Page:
Break the College Textbook Racket

PUBLISHED: February 8, 2012

My son's college textbook and work book for Spanish class cost $200, which in any language is un mal negocio (a bad deal).

Despite student petitions, digital options and congressional intervention, the tab for textbooks keeps growing in what is now an $8 billion industry. Prices are so high that some college students, as reported in USA TODAY, are trying to get by without purchasing the required books.

Why is something so fundamental as the price of a school book so difficult to control?

The College Board places the average annual cost of books at $1,168 per student. Efforts to reduce this staggering sum have led to marketing of used, rental and various forms of electronic books. But there are many hurdles, and the textbook situation is likely to get worse before it gets better.

Although college enrollment has increased in the past 10 years, textbook sales have been dropping. Not surprisingly, publishers and authors will do whatever they can to maintain profit levels. So, for example, as sales of used books have increased, prices for new books have climbed.

E-books cost less to produce than printed texts, yet they don't change the bottom line dramatically. For one thing, they are sold separately to each user, eliminating used books and shared copies. And they require hardware, which students or schools must purchase and maintain.

Some smaller publishers have begun offering "open-source" books, distributed online for free. These suppliers make their money by selling study aids and other supplements, but it is not clear whether such a model can succeed on a larger scale.

There are also indications that many students still prefer printed books. This is likely to change over time, but that means e-books must be introduced gradually.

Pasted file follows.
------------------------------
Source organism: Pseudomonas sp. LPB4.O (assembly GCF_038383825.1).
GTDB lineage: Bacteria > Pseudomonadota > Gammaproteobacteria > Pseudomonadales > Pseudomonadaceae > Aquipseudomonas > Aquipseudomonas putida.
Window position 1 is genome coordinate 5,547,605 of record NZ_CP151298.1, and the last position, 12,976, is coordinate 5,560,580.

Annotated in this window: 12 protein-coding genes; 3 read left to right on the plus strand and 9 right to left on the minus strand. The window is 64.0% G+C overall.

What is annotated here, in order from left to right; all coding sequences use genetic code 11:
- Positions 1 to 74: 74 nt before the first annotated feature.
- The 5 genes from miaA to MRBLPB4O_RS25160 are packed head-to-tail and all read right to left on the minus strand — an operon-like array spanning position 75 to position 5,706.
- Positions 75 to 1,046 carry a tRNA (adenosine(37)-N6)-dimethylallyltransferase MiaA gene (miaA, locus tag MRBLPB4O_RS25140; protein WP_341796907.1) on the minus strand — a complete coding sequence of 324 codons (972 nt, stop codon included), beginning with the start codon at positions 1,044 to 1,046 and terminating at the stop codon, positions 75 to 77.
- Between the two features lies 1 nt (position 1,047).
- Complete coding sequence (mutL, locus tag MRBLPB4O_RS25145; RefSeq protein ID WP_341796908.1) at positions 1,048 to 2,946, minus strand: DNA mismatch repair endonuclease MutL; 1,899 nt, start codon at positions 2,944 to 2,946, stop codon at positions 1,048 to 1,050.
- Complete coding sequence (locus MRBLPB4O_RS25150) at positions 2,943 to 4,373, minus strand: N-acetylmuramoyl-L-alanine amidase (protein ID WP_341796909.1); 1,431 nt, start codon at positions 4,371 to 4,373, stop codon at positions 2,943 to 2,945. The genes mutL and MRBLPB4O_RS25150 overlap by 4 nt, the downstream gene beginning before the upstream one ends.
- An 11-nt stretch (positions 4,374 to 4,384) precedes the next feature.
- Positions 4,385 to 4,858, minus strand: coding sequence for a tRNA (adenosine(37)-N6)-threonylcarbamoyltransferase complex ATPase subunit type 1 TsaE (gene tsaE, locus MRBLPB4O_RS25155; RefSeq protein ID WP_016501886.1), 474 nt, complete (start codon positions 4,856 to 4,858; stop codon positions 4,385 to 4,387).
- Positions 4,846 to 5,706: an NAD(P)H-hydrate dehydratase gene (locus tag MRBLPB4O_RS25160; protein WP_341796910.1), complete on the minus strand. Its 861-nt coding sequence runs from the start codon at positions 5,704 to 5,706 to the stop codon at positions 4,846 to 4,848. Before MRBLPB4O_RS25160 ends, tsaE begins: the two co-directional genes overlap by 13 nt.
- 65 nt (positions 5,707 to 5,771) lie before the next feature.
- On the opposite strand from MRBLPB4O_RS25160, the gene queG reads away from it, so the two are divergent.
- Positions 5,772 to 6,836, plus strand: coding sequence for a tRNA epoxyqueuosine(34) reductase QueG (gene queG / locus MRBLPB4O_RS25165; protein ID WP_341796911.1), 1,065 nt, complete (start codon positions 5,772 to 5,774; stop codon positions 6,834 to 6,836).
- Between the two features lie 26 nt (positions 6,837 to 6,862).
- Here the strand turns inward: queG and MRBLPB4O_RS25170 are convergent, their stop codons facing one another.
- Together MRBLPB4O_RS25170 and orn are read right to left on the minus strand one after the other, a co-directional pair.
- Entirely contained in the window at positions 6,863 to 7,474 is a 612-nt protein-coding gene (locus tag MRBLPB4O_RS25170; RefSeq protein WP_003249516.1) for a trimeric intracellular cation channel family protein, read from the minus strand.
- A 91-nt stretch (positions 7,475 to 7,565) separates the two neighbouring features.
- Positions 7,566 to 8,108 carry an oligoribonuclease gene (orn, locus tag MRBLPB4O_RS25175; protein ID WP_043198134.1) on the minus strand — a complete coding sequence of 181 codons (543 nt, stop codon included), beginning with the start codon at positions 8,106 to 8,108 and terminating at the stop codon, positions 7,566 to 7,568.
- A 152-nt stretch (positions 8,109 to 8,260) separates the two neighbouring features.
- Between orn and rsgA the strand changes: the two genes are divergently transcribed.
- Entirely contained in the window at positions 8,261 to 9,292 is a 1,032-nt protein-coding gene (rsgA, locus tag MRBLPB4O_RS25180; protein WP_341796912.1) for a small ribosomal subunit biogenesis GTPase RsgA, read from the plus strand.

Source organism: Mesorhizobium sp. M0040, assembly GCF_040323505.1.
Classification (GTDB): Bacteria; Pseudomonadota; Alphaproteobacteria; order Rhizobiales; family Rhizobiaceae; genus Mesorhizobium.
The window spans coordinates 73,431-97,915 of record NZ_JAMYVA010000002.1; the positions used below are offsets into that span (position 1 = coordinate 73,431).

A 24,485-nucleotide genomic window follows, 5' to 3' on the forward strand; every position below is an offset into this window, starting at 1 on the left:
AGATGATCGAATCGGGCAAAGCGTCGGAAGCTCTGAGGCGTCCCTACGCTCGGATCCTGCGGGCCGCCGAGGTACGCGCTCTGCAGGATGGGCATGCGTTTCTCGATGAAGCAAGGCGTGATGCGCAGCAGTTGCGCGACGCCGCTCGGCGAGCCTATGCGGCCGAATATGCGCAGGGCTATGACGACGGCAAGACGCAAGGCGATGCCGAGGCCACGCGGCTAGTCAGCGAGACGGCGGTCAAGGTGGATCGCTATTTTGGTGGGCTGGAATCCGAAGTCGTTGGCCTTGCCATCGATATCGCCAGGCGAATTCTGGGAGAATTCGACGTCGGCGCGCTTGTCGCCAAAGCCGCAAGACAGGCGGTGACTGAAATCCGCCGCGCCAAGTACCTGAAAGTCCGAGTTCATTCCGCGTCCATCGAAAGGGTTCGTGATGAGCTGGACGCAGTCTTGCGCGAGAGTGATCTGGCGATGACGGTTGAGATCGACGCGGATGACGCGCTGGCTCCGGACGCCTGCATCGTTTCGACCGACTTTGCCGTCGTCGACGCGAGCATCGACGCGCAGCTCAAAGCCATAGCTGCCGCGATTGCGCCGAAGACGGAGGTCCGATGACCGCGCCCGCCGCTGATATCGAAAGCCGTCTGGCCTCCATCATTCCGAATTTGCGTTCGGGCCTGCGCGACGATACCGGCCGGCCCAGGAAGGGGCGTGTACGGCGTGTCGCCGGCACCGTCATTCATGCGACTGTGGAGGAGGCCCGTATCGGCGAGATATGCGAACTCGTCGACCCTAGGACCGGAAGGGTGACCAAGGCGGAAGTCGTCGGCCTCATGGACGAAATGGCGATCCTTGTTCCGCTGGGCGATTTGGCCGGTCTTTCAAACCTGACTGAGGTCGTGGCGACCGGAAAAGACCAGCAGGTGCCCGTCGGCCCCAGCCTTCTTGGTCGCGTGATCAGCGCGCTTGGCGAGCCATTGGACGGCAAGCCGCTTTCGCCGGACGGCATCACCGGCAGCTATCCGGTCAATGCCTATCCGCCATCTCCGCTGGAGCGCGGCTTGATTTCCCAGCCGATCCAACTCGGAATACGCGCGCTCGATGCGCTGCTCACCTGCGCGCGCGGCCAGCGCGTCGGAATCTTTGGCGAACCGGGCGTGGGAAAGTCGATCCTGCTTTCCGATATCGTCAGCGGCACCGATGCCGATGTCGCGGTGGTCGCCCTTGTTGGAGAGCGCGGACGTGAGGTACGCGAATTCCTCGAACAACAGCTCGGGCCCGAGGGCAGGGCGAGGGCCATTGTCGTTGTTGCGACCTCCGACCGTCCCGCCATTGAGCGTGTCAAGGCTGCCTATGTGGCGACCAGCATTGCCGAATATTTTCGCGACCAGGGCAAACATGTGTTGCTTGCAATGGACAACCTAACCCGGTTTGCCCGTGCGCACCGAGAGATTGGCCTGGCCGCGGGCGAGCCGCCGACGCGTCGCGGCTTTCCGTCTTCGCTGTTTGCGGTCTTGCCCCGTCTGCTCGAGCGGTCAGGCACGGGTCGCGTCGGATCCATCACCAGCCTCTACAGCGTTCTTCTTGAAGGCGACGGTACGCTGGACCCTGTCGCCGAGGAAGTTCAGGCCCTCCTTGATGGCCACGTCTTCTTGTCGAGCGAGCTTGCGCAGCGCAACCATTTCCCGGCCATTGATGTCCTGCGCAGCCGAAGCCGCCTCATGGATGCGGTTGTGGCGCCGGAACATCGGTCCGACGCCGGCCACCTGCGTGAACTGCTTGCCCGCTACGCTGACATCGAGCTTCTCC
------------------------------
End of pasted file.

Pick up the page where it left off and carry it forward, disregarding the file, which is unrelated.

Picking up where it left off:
College bookstores profit from sales, as do some professors who make students buy books they have written. Also, teachers seem too willing to require new, "revised" editions of textbooks, even though the changes could be minimal. In doing so, they wipe out the market for used copies.

The Higher Education Opportunity Act, which took effect at the start of the 2010 school year, included several provisions aimed at easing the cost of textbooks. For instance, colleges are required to identify all books for a course at the time of registration so students can evaluate the costs, and publishers must offer texts separately, rather than bundling them with CDs or workbooks.

A congressional advisory committee identified several factors that inflate prices. The most damaging is that the primary choosers of books are not the primary users; that is, teachers usually select the books, but students pay for them. Second, students often are resigned to hikes in prices because they are generally hostage to professors' selections. Interestingly, many European schools demand lower prices from publishers. The committee discovered that one popular economics textbook cost $126 in the U.S. but $76 in Great Britain.

A good first step in controlling college book costs would be for schools to comply with the law. Another would be for administrators to insist that teachers avoid ordering new editions that offer only cosmetic changes.

Ultimately, wider use of electronic formats will loosen the grip of a few large publishing companies, leading to greater competition and presumably lower prices. Meanwhile, colleges and universities should wake up to the fact that the best way to avoid having $200 books is to stop requiring students to buy them. A new chapter in textbook pricing can't be written quickly enough.

© Peter Funt. This column originally appeared in USA Today.

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